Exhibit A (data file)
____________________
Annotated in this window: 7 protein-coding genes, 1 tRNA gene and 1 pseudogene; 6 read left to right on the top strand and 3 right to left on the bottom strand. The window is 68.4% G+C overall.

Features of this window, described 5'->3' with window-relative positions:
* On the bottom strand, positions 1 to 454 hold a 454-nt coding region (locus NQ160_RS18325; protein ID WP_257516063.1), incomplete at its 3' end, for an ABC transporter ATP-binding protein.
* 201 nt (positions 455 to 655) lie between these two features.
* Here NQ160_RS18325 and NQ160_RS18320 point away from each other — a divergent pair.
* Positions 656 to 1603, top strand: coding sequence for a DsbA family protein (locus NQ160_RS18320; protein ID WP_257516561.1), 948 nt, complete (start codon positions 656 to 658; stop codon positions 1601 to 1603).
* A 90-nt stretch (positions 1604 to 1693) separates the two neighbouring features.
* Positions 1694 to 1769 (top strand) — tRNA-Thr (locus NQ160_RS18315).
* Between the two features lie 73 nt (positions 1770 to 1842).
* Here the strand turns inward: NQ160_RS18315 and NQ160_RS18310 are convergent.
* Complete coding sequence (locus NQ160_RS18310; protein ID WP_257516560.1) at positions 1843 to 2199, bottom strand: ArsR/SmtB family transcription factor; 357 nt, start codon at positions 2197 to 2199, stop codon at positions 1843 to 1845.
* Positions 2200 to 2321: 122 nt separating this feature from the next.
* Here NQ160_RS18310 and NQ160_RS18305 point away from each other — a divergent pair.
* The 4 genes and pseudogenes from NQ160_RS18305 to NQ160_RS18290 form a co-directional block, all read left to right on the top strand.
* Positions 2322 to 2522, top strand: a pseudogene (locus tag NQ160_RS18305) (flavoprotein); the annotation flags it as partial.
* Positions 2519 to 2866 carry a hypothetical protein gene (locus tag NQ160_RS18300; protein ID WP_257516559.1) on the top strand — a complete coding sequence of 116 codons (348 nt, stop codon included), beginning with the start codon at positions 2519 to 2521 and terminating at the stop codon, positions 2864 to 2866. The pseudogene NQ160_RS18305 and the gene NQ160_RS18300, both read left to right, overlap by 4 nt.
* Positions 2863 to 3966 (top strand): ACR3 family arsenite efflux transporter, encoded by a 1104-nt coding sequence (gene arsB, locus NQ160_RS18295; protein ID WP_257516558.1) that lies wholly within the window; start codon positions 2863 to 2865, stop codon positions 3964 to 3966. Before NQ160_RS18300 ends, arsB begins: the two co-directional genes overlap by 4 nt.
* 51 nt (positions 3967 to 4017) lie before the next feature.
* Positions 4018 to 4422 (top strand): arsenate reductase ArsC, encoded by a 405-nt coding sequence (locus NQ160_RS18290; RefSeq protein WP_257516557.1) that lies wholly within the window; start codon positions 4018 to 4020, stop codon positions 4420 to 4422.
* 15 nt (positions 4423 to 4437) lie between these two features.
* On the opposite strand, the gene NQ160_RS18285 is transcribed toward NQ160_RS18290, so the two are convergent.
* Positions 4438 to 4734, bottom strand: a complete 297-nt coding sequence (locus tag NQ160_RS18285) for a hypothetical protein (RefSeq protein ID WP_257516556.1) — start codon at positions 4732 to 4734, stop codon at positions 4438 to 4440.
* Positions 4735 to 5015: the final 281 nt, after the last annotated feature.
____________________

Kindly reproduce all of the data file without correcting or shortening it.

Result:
Annotated in this window: 7 protein-coding genes, 1 tRNA gene and 1 pseudogene; 6 read left to right on the top strand and 3 right to left on the bottom strand. The window is 68.4% G+C overall.

Features of this window, described 5'->3' with window-relative positions:
* On the bottom strand, positions 1 to 454 hold a 454-nt coding region (locus NQ160_RS18325; protein ID WP_257516063.1), incomplete at its 3' end, for an ABC transporter ATP-binding protein.
* 201 nt (positions 455 to 655) lie between these two features.
* Here NQ160_RS18325 and NQ160_RS18320 point away from each other — a divergent pair.
* Positions 656 to 1603, top strand: coding sequence for a DsbA family protein (locus NQ160_RS18320; protein ID WP_257516561.1), 948 nt, complete (start codon positions 656 to 658; stop codon positions 1601 to 1603).
* A 90-nt stretch (positions 1604 to 1693) separates the two neighbouring features.
* Positions 1694 to 1769 (top strand) — tRNA-Thr (locus NQ160_RS18315).
* Between the two features lie 73 nt (positions 1770 to 1842).
* Here the strand turns inward: NQ160_RS18315 and NQ160_RS18310 are convergent.
* Complete coding sequence (locus NQ160_RS18310; protein ID WP_257516560.1) at positions 1843 to 2199, bottom strand: ArsR/SmtB family transcription factor; 357 nt, start codon at positions 2197 to 2199, stop codon at positions 1843 to 1845.
* Positions 2200 to 2321: 122 nt separating this feature from the next.
* Here NQ160_RS18310 and NQ160_RS18305 point away from each other — a divergent pair.
* The 4 genes and pseudogenes from NQ160_RS18305 to NQ160_RS18290 form a co-directional block, all read left to right on the top strand.
* Positions 2322 to 2522, top strand: a pseudogene (locus tag NQ160_RS18305) (flavoprotein); the annotation flags it as partial.
* Positions 2519 to 2866 carry a hypothetical protein gene (locus tag NQ160_RS18300; protein ID WP_257516559.1) on the top strand — a complete coding sequence of 116 codons (348 nt, stop codon included), beginning with the start codon at positions 2519 to 2521 and terminating at the stop codon, positions 2864 to 2866. The pseudogene NQ160_RS18305 and the gene NQ160_RS18300, both read left to right, overlap by 4 nt.
* Positions 2863 to 3966 (top strand): ACR3 family arsenite efflux transporter, encoded by a 1104-nt coding sequence (gene arsB, locus NQ160_RS18295; protein ID WP_257516558.1) that lies wholly within the window; start codon positions 2863 to 2865, stop codon positions 3964 to 3966. Before NQ160_RS18300 ends, arsB begins: the two co-directional genes overlap by 4 nt.
* 51 nt (positions 3967 to 4017) lie before the next feature.
* Positions 4018 to 4422 (top strand): arsenate reductase ArsC, encoded by a 405-nt coding sequence (locus NQ160_RS18290; RefSeq protein WP_257516557.1) that lies wholly within the window; start codon positions 4018 to 4020, stop codon positions 4420 to 4422.
* 15 nt (positions 4423 to 4437) lie between these two features.
* On the opposite strand, the gene NQ160_RS18285 is transcribed toward NQ160_RS18290, so the two are convergent.
* Positions 4438 to 4734, bottom strand: a complete 297-nt coding sequence (locus tag NQ160_RS18285) for a hypothetical protein (RefSeq protein ID WP_257516556.1) — start codon at positions 4732 to 4734, stop codon at positions 4438 to 4440.
* Positions 4735 to 5015: the final 281 nt, after the last annotated feature.